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Posted 3/1/2004 1:58 AM     Updated 3/1/2004 2:06 AM
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Crystal's return enlivens predictable show
Billy Crystal as Oscar host — it just has a Ring to it.

Returning for the first time in four years to host Sunday night's Academy Awards broadcast, Crystal wasted no time in re-establishing his pre-eminence in the position. Yes, others have shined in his absence: Steve Martin was as funny in his own way last year, and is equally embraced by the Hollywood audience. But there's just a special energy when Crystal hosts, a palpable sense of eager anticipation to see how he'll insert himself into the nominated films and hear who he'll mock with his Oscar medley.

He didn't disappoint. From his film-fun screamfest with Diane Keaton, to his Old Man River salute to Clint Eastwood, he once again proved that no one kicks off an Oscar night like Crystal.

Though the host's role always diminishes as the show moves on, Crystal was able to lace funny bits throughout the evening. It's a good thing he did, too, since the Lord of the Rings' history-tying sweep, though no doubt welcome to the movie's fans, bled the evening of any suspense.

Crystal's signature is the seemingly improvised on-the-spot running gag. As Ring acceptance speeches multiplied, Crystal deadpanned, "It's now official — there is no one left in New Zealand to thank." He followed that later with, "Do you know that people are moving to New Zealand just to be thanked?"

He also seems to know when a joke is needed. Immediately after Errol Morris copied Michael Moore and used his acceptance speech to slam the war in Iraq, Crystal broke the tension with "I can't wait to see his tax audit."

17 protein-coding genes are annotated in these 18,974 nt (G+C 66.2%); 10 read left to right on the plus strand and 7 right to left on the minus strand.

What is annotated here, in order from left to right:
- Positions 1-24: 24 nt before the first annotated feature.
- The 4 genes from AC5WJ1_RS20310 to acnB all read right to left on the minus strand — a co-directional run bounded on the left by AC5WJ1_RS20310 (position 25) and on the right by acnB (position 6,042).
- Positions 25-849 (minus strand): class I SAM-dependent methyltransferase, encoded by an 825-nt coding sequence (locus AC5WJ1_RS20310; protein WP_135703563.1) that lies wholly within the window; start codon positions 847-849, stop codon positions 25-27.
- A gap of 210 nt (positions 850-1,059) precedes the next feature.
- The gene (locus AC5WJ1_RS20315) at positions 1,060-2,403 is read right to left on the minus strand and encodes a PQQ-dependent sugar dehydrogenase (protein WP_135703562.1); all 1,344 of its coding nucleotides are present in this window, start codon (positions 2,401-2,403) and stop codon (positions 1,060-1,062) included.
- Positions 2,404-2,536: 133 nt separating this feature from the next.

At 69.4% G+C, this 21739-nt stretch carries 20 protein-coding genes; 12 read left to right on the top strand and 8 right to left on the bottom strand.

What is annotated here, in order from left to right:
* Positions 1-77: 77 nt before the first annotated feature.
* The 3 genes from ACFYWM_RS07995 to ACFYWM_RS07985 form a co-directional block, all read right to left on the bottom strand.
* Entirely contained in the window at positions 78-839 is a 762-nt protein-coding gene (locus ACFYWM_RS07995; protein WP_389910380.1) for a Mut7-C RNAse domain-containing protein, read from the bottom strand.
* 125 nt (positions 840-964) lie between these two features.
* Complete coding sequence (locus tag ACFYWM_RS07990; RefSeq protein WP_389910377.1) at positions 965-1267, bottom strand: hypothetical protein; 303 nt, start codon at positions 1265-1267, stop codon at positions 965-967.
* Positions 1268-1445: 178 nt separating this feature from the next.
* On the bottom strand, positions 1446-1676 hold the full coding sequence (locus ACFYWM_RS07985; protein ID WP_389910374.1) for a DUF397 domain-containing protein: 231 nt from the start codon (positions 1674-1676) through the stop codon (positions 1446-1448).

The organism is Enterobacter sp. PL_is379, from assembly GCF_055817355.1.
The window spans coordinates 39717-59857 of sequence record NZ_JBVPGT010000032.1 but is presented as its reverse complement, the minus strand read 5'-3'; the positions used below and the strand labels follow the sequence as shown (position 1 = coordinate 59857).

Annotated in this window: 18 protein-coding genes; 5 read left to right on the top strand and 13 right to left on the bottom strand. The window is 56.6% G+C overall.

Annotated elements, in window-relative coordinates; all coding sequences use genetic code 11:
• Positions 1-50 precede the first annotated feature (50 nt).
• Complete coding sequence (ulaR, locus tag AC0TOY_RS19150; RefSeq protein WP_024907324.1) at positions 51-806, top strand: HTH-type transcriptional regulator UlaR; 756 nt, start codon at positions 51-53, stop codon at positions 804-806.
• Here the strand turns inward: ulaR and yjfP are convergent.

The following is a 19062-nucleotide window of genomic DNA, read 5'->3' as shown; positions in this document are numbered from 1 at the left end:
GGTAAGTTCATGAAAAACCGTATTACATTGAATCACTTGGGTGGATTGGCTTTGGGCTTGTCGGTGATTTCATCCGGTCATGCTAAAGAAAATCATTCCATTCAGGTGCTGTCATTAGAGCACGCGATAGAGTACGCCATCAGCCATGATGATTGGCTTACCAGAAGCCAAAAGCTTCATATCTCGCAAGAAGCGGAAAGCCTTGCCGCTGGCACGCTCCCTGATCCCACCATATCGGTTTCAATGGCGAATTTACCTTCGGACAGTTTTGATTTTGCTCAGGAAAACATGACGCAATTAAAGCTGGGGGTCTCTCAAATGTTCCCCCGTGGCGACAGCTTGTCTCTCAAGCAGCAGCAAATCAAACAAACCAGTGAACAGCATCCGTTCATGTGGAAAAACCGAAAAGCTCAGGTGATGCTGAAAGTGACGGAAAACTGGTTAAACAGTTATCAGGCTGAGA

Morris aside, Janet Jackson's breast seemed to have more impact on the show than the war. Not only was it a constant source of jokes, but it was also responsible for the newly installed five-second delay.

New producer Joe Roth (Mona Lisa Smile) had promised a show that was comic, surprising and more attuned to the demands of younger audiences. If that's what he was aiming for, he missed.

Oh, it was a fine show as Oscars go: more glamorous and upbeat than last year's war-muted event, and decently paced. (Though at 3½ hours plus, no one would ever call the Oscars speedy.) The film clips were nicely done, if often a little truncated, and there were a few well-constructed salutes and emotional speeches. But in the end, people either care about the awards or they don't.

And then there are those songs, which must be performed even when, as with the two Cold Mountain numbers, they bring the show to a grinding, nails-on-chalkboard halt. (One has to hope they sounded better in the film itself.) At least Roth stuck them together, so you knew you had a fairly long bathroom break.

In a way, you have to wonder why any producer wants to take on the Oscars. It's a no-win situation: You can do the show incredibly poorly, but it's almost impossible to do it really well. There's only so much you can do with a show that must devote the bulk of its time to reading names and saying thank you.

So give thanks to Crystal — even if he isn't from New Zealand.

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